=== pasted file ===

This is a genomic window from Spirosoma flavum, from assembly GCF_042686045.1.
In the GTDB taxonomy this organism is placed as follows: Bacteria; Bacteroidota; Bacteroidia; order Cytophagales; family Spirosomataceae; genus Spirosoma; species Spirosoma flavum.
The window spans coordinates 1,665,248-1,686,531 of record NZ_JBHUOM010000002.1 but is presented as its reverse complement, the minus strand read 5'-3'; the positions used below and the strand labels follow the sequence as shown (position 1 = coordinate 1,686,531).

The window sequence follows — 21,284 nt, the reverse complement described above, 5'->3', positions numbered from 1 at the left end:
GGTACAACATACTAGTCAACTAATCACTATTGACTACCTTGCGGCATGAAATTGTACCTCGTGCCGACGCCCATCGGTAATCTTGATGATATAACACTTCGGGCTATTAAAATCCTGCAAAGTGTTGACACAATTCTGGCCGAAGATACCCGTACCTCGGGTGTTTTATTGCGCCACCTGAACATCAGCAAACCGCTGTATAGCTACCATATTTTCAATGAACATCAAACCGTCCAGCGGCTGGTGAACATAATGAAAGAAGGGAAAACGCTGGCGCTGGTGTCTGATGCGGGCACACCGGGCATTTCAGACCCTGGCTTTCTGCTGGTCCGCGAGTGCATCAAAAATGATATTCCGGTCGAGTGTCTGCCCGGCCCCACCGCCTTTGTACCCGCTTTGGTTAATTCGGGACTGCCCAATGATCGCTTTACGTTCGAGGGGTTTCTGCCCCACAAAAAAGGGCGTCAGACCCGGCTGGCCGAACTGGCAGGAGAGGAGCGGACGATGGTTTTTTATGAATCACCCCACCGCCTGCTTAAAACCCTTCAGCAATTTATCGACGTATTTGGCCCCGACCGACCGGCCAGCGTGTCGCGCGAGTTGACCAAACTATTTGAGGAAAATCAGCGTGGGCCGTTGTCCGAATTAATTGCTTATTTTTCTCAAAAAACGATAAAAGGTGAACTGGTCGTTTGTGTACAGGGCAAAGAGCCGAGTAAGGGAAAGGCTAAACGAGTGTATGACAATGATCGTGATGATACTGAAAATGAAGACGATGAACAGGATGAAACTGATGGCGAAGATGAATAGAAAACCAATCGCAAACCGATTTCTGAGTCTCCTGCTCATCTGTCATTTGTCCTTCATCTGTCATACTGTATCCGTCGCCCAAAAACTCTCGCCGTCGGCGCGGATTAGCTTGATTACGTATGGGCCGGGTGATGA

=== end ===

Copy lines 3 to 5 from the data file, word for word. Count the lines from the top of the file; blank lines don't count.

The window spans coordinates 1,665,248-1,686,531 of record NZ_JBHUOM010000002.1 but is presented as its reverse complement, the minus strand read 5'-3'; the positions used below and the strand labels follow the sequence as shown (position 1 = coordinate 1,686,531).

The window sequence follows — 21,284 nt, the reverse complement described above, 5'->3', positions numbered from 1 at the left end:
GGTACAACATACTAGTCAACTAATCACTATTGACTACCTTGCGGCATGAAATTGTACCTCGTGCCGACGCCCATCGGTAATCTTGATGATATAACACTTCGGGCTATTAAAATCCTGCAAAGTGTTGACACAATTCTGGCCGAAGATACCCGTACCTCGGGTGTTTTATTGCGCCACCTGAACATCAGCAAACCGCTGTATAGCTACCATATTTTCAATGAACATCAAACCGTCCAGCGGCTGGTGAACATAATGAAAGAAGGGAAAACGCTGGCGCTGGTGTCTGATGCGGGCACACCGGGCATTTCAGACCCTGGCTTTCTGCTGGTCCGCGAGTGCATCAAAAATGATATTCCGGTCGAGTGTCTGCCCGGCCCCACCGCCTTTGTACCCGCTTTGGTTAATTCGGGACTGCCCAATGATCGCTTTACGTTCGAGGGGTTTCTGCCCCACAAAAAAGGGCGTCAGACCCGGCTGGCCGAACTGGCAGGAGAGGAGCGGACGATGGTTTTTTATGAATCACCCCACCGCCTGCTTAAAACCCTTCAGCAATTTATCGACGTATTTGGCCCCGACCGACCGGCCAGCGTGTCGCGCGAGTTGACCAAACTATTTGAGGAAAATCAGCGTGGGCCGTTGTCCGAATTAATTGCTTATTTTTCTCAAAAAACGATAAAAGGTGAACTGGTCGTTTGTGTACAGGGCAAAGAGCCGAGTAAGGGAAAGGCTAAACGAGTGTATGACAATGATCGTGATGATACTGAAAATGAAGACGATGAACAGGATGAAACTGATGGCGAAGATGAATAGAAAACCAATCGCAAACCGATTTCTGAGTCTCCTGCTCATCTGTCATTTGTCCTTCATCTGTCATACTGTATCCGTCGCCCAAAAACTCTCGCCGTCGGCGCGGATTAGCTTGATTACGTATGGGCCGGGTGATGA